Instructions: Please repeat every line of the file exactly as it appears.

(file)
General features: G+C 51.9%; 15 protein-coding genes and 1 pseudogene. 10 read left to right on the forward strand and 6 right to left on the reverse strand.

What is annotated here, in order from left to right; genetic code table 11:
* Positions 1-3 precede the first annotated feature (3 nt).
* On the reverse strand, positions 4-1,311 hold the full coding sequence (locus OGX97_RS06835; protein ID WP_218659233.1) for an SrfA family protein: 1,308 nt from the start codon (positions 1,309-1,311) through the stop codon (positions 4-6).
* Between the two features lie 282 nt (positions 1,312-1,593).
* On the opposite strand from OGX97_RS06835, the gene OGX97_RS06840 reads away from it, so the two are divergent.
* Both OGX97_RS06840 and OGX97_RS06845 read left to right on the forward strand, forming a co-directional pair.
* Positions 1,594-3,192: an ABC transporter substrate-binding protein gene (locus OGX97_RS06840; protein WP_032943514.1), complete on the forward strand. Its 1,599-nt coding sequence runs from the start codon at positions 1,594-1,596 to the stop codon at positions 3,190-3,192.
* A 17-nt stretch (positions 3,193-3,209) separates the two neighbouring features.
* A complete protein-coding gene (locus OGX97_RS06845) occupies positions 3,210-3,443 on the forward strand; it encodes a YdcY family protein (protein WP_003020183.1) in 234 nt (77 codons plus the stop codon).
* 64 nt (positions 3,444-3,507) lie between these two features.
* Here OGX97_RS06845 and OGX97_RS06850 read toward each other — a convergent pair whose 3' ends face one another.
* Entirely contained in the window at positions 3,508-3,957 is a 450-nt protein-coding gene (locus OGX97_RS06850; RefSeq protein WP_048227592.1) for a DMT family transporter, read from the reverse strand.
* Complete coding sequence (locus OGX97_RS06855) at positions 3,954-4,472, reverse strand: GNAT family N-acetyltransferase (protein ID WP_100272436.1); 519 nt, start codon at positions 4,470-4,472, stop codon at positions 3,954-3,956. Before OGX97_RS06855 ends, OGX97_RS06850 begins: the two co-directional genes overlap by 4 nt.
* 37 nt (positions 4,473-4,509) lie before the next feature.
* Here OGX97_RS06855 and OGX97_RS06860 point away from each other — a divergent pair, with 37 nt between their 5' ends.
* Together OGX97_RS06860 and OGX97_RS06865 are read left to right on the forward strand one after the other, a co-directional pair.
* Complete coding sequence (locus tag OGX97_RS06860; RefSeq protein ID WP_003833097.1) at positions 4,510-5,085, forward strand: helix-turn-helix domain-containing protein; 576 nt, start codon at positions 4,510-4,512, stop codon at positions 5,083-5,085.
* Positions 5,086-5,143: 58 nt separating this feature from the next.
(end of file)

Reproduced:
General features: G+C 51.9%; 15 protein-coding genes and 1 pseudogene. 10 read left to right on the forward strand and 6 right to left on the reverse strand.

What is annotated here, in order from left to right; genetic code table 11:
* Positions 1-3 precede the first annotated feature (3 nt).
* On the reverse strand, positions 4-1,311 hold the full coding sequence (locus OGX97_RS06835; protein ID WP_218659233.1) for an SrfA family protein: 1,308 nt from the start codon (positions 1,309-1,311) through the stop codon (positions 4-6).
* Between the two features lie 282 nt (positions 1,312-1,593).
* On the opposite strand from OGX97_RS06835, the gene OGX97_RS06840 reads away from it, so the two are divergent.
* Both OGX97_RS06840 and OGX97_RS06845 read left to right on the forward strand, forming a co-directional pair.
* Positions 1,594-3,192: an ABC transporter substrate-binding protein gene (locus OGX97_RS06840; protein WP_032943514.1), complete on the forward strand. Its 1,599-nt coding sequence runs from the start codon at positions 1,594-1,596 to the stop codon at positions 3,190-3,192.
* A 17-nt stretch (positions 3,193-3,209) separates the two neighbouring features.
* A complete protein-coding gene (locus OGX97_RS06845) occupies positions 3,210-3,443 on the forward strand; it encodes a YdcY family protein (protein WP_003020183.1) in 234 nt (77 codons plus the stop codon).
* 64 nt (positions 3,444-3,507) lie between these two features.
* Here OGX97_RS06845 and OGX97_RS06850 read toward each other — a convergent pair whose 3' ends face one another.
* Entirely contained in the window at positions 3,508-3,957 is a 450-nt protein-coding gene (locus OGX97_RS06850; RefSeq protein WP_048227592.1) for a DMT family transporter, read from the reverse strand.
* Complete coding sequence (locus OGX97_RS06855) at positions 3,954-4,472, reverse strand: GNAT family N-acetyltransferase (protein ID WP_100272436.1); 519 nt, start codon at positions 4,470-4,472, stop codon at positions 3,954-3,956. Before OGX97_RS06855 ends, OGX97_RS06850 begins: the two co-directional genes overlap by 4 nt.
* 37 nt (positions 4,473-4,509) lie before the next feature.
* Here OGX97_RS06855 and OGX97_RS06860 point away from each other — a divergent pair, with 37 nt between their 5' ends.
* Together OGX97_RS06860 and OGX97_RS06865 are read left to right on the forward strand one after the other, a co-directional pair.
* Complete coding sequence (locus tag OGX97_RS06860; RefSeq protein ID WP_003833097.1) at positions 4,510-5,085, forward strand: helix-turn-helix domain-containing protein; 576 nt, start codon at positions 4,510-4,512, stop codon at positions 5,083-5,085.
* Positions 5,086-5,143: 58 nt separating this feature from the next.